He was Galway
Máirtín Mór McDonogh, 1860–1934
Jackie Uí Chionna
Martin ‘Máirtín Mór’ McDonogh was, in every sense of the word, Galway’s ‘big man’. A natural entrepreneur, and a man of drive, ambition and no small intellect, he took his father’s company, Thomas McDonogh & Sons, and expanded it to the extent that he became the largest employer in Connacht and one of Galway’s richest men. In turn a merchant, farmer, industrialist and politician, McDonogh entered the national political stage when he was elected to Dáil Eireann, where he represented Galway as a Cumann na nGaedheal T.D. from 1927 until his death in 1934. McDonogh came to dominate every aspect of Galway life, from the world of business to its sporting and civic life. A colourful character, who never married and lived a frugal – and somewhat reclusive – life, he was acknowledged as ‘impatient’ and ‘brusque’ by his friends, and ‘terrifying’ by his enemies, but following his death it was widely recognised, by friend and enemy alike, that ‘For half a century he was Galway’.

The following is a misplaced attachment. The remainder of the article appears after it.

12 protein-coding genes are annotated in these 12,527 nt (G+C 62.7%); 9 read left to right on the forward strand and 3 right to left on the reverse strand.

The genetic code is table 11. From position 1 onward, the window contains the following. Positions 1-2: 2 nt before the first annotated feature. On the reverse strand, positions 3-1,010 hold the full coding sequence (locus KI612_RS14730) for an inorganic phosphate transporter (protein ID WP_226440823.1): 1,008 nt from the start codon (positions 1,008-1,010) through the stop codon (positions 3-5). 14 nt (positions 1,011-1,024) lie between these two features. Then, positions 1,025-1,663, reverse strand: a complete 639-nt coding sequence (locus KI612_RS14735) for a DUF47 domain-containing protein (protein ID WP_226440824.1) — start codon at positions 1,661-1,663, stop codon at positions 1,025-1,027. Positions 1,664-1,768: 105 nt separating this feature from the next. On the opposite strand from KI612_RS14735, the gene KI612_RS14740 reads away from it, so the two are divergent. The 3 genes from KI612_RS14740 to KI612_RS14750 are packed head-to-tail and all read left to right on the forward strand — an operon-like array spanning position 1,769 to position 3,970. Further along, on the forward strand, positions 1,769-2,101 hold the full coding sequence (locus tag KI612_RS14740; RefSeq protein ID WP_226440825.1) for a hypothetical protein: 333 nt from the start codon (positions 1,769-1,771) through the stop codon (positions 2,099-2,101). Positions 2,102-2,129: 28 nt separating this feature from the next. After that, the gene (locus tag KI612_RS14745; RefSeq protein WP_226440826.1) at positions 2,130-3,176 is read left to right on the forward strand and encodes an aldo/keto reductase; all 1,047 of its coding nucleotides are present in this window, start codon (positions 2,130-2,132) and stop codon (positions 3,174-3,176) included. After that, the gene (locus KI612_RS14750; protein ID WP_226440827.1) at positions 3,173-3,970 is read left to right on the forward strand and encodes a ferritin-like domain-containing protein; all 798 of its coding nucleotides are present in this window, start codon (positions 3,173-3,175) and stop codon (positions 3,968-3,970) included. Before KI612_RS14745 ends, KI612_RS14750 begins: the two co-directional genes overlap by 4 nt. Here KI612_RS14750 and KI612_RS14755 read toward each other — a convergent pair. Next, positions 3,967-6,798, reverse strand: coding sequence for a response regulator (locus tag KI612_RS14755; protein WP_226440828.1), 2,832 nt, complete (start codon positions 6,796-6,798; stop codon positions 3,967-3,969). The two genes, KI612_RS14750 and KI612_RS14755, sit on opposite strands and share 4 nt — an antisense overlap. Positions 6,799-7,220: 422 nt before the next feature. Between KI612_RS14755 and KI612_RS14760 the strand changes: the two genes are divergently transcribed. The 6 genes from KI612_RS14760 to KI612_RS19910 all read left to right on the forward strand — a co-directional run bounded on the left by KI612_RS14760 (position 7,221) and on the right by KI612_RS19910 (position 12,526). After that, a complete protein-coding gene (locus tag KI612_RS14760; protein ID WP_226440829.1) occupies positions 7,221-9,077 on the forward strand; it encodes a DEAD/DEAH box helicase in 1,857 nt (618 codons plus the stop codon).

Jackie Uí Chionna received her Doctorate from the School of History at NUIG in 2010. Currently engaged in post-doctoral research at NUIG, where she specialises in modern Irish history, she is a graduate of UCD, and holds an M.A. in Heritage Management from UCC. A fluent Irish speaker, and traditional singer, she has combined a career in heritage management with academia.